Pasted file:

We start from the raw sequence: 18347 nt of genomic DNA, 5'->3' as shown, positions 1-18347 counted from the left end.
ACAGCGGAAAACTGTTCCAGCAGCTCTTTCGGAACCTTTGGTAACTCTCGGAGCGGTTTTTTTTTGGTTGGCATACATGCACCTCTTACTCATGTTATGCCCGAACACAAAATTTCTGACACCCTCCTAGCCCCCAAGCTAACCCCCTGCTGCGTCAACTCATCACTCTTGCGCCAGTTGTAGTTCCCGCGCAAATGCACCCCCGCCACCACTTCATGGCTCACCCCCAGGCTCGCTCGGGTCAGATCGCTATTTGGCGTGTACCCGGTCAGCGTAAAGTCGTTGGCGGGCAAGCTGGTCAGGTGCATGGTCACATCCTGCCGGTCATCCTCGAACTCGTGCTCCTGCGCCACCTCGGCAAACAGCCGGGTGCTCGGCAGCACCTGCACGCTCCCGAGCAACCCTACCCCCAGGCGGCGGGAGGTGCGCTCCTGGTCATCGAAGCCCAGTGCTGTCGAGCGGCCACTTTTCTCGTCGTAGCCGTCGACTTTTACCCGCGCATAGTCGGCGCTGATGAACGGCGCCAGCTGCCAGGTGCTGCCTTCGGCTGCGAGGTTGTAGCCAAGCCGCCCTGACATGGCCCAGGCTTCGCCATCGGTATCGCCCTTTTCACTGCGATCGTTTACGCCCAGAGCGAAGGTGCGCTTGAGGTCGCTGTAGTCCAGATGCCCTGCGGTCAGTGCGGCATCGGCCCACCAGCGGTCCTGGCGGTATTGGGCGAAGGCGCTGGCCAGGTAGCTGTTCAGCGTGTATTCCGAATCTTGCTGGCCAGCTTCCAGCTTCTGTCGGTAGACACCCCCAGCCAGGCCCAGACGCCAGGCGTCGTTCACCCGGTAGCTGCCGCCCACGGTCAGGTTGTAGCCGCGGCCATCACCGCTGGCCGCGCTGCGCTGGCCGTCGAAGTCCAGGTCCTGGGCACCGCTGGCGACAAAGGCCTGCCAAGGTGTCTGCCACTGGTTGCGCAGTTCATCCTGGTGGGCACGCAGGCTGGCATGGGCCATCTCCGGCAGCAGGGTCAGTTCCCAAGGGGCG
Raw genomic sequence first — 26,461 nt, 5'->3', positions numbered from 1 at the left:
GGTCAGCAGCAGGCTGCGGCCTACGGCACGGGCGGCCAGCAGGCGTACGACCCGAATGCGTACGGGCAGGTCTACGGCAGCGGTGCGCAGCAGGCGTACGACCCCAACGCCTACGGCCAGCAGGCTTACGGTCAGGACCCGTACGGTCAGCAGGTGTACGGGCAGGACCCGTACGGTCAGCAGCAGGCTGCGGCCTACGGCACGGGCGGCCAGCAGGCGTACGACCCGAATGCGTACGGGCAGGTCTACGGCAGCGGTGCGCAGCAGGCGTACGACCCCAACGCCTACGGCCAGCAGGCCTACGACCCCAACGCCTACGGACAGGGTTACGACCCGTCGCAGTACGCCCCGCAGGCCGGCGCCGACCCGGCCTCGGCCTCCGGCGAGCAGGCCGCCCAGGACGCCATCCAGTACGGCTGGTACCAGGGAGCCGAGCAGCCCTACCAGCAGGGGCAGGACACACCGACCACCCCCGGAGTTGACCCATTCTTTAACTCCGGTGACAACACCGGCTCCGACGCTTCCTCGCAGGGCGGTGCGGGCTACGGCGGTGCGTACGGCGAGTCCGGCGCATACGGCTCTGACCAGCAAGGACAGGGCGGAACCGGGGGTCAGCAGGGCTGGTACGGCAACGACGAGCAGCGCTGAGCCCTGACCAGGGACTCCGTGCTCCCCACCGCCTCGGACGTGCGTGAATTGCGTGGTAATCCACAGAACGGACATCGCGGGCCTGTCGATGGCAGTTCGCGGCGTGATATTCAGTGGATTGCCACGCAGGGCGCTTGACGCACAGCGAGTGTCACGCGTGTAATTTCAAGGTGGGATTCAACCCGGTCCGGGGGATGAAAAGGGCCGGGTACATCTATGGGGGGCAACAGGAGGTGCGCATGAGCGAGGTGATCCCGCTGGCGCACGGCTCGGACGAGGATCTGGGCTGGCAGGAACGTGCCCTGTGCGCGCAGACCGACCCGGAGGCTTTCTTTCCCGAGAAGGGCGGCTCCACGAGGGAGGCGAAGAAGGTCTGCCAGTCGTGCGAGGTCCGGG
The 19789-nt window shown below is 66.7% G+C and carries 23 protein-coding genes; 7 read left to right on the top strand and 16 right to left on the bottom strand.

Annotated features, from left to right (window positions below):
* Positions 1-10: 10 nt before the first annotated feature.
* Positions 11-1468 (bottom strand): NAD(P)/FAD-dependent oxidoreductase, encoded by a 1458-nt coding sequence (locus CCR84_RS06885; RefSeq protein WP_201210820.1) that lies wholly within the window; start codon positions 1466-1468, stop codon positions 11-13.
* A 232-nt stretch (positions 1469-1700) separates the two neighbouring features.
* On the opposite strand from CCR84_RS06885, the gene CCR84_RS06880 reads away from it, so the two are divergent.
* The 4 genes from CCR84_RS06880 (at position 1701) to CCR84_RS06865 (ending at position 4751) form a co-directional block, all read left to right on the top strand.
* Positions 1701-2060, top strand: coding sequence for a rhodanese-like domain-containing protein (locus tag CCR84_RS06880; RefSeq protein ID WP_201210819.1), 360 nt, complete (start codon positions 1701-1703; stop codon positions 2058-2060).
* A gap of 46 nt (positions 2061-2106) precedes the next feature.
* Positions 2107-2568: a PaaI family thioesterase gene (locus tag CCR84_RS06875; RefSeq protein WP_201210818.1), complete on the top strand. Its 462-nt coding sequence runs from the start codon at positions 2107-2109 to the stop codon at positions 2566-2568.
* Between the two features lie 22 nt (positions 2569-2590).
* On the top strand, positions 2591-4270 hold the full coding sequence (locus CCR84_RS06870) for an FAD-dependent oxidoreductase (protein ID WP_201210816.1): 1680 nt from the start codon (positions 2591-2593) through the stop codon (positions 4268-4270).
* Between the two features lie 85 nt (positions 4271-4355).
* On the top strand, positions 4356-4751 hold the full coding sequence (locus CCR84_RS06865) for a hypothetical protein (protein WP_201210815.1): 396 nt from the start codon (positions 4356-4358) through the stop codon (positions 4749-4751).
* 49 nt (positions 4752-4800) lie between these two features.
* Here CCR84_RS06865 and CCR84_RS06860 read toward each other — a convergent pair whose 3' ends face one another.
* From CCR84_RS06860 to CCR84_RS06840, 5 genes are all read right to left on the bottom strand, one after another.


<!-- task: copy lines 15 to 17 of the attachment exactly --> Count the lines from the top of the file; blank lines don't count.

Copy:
* Between the two features lie 22 nt (positions 2569-2590).
* On the top strand, positions 2591-4270 hold the full coding sequence (locus CCR84_RS06870) for an FAD-dependent oxidoreductase (protein ID WP_201210816.1): 1680 nt from the start codon (positions 2591-2593) through the stop codon (positions 4268-4270).
* Between the two features lie 85 nt (positions 4271-4355).